Survivors claimed small areas here and there to call their own, some sleeping in niches carved out of the statue of the goddess herself. I searched rooms, halls and nooks, always calling out the names of those I sought, Penelope and Juno from Pompeii. Finally, an old lady with rheumy eyes and hair like dried grape vines responded to my query.

“You looking for your mother, eh?” the woman postulated with a toothless grin. She held out her thin wiry hand for a contribution. If I gave her something, she would be more inclined to talk.

“Not my mother,” I corrected as I gave her one coin which she promptly wrapped tightly in her gnarled fingers. “The one I seek is my young ward, Penelope, a beautiful girl with red hair. I’m also looking for my servant, Juno, also young and pretty.”

“There is a Penelope in the vaults over there, but she’s not young and pretty. Oh, no, she’s old and frail...and quite ugly.”

My heart tripped over the lump of anxiety growing steadily in my abdomen. This Penelope the old lady described could not possibly be the one I sought. As I told her so, the hag cocked a shaggy brow over a milky eye. “Well then, dearie, go look for yourself. If she is the one you seek, I want to be compensated for my efforts in helping you.”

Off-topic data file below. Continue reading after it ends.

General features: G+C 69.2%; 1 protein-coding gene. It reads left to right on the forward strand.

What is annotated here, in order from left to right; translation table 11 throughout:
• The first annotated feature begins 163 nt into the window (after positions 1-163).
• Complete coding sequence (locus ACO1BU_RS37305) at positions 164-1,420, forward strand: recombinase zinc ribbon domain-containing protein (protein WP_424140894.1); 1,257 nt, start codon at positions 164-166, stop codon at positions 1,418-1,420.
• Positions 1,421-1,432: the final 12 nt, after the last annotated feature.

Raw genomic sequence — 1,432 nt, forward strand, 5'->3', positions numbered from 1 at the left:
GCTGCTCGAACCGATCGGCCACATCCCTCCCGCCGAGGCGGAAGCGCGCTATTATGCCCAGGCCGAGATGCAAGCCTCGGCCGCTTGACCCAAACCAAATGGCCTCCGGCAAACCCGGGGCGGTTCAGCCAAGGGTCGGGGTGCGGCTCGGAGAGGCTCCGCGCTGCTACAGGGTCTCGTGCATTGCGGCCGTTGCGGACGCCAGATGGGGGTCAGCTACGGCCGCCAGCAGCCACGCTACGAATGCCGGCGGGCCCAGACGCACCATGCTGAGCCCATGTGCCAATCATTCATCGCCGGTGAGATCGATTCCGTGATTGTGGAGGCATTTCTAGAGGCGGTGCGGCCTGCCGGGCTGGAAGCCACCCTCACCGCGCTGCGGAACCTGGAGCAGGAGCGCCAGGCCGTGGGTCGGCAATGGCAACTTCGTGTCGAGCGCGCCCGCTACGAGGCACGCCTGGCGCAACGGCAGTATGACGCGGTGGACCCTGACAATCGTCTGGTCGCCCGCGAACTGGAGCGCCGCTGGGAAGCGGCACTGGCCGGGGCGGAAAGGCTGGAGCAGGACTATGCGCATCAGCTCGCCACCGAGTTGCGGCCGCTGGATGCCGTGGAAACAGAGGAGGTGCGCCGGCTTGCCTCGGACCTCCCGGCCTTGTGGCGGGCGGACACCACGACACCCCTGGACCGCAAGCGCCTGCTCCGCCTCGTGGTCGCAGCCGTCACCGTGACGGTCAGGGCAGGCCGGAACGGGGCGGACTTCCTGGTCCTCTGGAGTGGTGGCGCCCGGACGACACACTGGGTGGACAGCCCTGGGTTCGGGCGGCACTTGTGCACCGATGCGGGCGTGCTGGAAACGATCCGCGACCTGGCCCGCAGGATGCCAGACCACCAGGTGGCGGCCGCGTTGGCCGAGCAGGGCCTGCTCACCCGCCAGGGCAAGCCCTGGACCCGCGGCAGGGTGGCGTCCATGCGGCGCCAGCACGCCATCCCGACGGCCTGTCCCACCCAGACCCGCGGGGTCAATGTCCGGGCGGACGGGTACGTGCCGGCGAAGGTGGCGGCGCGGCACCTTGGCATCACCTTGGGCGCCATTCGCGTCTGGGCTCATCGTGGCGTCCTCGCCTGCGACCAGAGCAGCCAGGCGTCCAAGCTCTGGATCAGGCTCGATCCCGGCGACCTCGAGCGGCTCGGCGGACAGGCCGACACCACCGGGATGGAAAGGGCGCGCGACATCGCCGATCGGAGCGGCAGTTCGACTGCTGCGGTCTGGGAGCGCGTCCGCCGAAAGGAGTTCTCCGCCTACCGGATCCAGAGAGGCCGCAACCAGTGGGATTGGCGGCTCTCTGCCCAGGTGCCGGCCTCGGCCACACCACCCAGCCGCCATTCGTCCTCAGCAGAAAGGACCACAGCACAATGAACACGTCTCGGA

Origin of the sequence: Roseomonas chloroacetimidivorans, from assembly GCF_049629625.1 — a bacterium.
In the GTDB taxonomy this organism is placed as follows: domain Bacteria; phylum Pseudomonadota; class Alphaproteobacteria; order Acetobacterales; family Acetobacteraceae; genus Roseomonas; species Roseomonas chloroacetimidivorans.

“You’ll be compensated all right,” I promised. “But not until I find her and verify that she is, indeed, the Penelope I seek.”

The woman cackled. “Go on then, dearie, go on and find out! I’ll be waiting right here.” She nodded toward a dark hall that presumably led to the sacred and secret chamber of Ceres, now used as a sanctuary. “Go on,” she repeated. “Go inside if you dare.”

I started toward the hall but first grabbed one of the two torches that lighted this sanctum. As I made my way into the labyrinth, I called out Penelope’s name in a soft, tender tone.

When I heard her respond to me, although in a weak and quivering voice, my heart sang with relief. “Penelope!” I ran forward into those dark cloying shadows. My torch offered a small pool of light, just enough to highlight her lovely form. But what I now spied made me stop in shock and disbelief. Before me stood a naked woman, but not the woman I had known and loved. This one had to be at least ninety years old, with a wrinkled, distorted face, dull milky-blue eyes, and sagging and bent body.

“Elodea,” she murmured. “It is me, Penelope. I do not know what happened. I began to age only two days ago with no warning signs. It came upon me very rapidly. Oh, my darling, what has happened to me?” She took a few tottering steps forward but stopped suddenly as if the effort had been too much for her.